Welcome to the Maynard Institute

Welcome to The Maynard Institute for Journalism Education -  We promote diversity in the news media through improved coverage, hiring, business practices & training programs that equip journalists with leadership, multimedia skills and subject expertise for news organizations across platforms. Our primary mission is to ensure that all segments of our diverse society are fairly, accurately and credibly portrayed.

 

from Maynard Forum

CIR and MIJE announce the Dori J. Maynard Senior Research Fellows program

The Center for Investigative Reporting and The Robert C. Maynard Institute for Journalism Education are pleased to announce the launch of the Dori J. Maynard Senior Research Fellows program.

Continuing and deepening the work of both organizations, the program is designed to bring together researchers from diverse backgrounds and disciplines to examine the intersection of race, power and media. Their research will be a resource for media organizations, academic institutions, foundations and others.

The program is named for Dori J. Maynard, the late president and CEO of the Maynard Institute who worked tirelessly to push the news media to accurately reflect the diversity of the nation. She died Feb. 24, 2015 in her home in Oakland, CA after a battle with cancer.

She was 56.

The fellowship will be led by Lindsay Green-Barber, Ph.D., CIR’s director of strategic research.

We are pleased to announce the first cohort of senior fellows:

  • Meredith Clark, Ph.D., assistant professor at the Mayborn School of Journalism at University of North Texas and a graduate of the Maynard Media Academy for managers.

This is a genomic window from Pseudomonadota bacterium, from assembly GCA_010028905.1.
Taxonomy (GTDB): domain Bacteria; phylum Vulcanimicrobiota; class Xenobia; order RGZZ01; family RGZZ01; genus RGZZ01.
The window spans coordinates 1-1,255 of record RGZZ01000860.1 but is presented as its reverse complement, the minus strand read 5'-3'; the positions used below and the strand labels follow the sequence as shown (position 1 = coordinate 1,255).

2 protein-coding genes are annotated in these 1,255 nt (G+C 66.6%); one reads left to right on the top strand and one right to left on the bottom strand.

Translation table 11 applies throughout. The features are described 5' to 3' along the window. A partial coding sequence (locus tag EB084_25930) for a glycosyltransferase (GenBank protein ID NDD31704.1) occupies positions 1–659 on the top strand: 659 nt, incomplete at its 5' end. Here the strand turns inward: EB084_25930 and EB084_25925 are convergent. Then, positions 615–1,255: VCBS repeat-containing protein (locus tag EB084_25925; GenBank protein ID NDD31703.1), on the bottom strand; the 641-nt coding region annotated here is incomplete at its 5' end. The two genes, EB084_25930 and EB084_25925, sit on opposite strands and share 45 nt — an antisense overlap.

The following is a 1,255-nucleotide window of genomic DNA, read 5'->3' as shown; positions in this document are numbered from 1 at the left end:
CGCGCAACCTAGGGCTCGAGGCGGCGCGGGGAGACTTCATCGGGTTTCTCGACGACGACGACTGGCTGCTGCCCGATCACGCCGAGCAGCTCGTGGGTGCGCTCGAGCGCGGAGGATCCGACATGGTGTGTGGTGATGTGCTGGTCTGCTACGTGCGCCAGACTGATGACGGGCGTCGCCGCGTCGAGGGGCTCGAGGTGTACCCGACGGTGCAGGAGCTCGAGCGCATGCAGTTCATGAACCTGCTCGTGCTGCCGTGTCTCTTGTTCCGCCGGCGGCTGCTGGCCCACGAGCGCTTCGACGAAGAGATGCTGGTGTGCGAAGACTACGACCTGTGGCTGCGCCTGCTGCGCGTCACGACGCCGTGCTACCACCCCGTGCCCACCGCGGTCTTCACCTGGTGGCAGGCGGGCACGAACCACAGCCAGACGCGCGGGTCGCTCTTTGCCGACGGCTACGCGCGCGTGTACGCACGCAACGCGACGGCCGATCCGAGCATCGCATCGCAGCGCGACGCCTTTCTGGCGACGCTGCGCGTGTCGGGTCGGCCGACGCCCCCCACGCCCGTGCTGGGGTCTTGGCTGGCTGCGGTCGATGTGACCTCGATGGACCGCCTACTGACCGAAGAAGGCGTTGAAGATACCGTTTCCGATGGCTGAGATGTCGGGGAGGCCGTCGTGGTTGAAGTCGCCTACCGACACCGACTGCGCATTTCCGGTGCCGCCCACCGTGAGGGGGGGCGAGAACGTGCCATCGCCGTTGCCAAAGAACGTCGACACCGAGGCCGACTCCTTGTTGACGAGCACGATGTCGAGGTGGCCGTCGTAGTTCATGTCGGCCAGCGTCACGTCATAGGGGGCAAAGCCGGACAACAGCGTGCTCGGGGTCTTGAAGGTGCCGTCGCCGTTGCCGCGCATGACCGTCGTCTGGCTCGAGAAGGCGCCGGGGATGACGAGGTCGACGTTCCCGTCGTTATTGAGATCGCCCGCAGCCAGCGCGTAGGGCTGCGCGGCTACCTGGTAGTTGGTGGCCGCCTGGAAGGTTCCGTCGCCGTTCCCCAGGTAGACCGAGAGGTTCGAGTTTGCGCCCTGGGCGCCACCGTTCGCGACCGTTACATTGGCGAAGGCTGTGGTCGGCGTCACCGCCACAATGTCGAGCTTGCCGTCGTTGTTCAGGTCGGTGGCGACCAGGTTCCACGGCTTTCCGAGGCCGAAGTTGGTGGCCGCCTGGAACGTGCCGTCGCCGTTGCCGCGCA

• Jana Diesner, Ph.D., assistant professor at University of Illinois Urbana-Champaign’s iSchool and affiliate at the Department of Computer Science.

  • Laura K. Nelson, Ph.D., postdoctoral research fellow in the Management and Organizations Department in the Kellogg School of Management at Northwestern University and affiliate at the Northwestern Institute on Complex Systems. In September, Nelson will become an assistant professor in Northeastern University’s Department of Sociology and Anthropology.

Joaquin Alvarado, CEO of CIR, said, “We are excited to collaborate with the Maynard Institute to honor and extend the legacy of leadership, learning and courage the institute has provided in journalism. I can think of no better way to celebrate Dori than by pursuing the mission she was so dedicated to. CIR is committed to these principles and values and models them every day we come to work.”

“We admire the work and the leadership of The Center for Investigative Reporting, and we are thrilled to be partners with them in advancing innovative research and thoughtful discussion of  race, power and media,” said Evelyn Hsu, executive director of the Maynard Institute.

Maynard board member Martin G. Reynolds said, “This research collaboration with CIR reflects a new strategy for an invigorated institute that seeks to develop research that shows, unequivocally, the value of achieving diversity in staffing, coverage and revenue.”

Of the senior research fellowship initiative, Jonathan Kaufman, director of Northeastern University’s School of Journalism, said, “This project demonstrates the growing intersection of data, data analysis and journalism. Collaboration between universities, nonprofits like CIR and the Maynard institute and media partners is the future of deeply-reported, high-impact journalism. Northeastern is proud to be at the cutting edge of this new field.”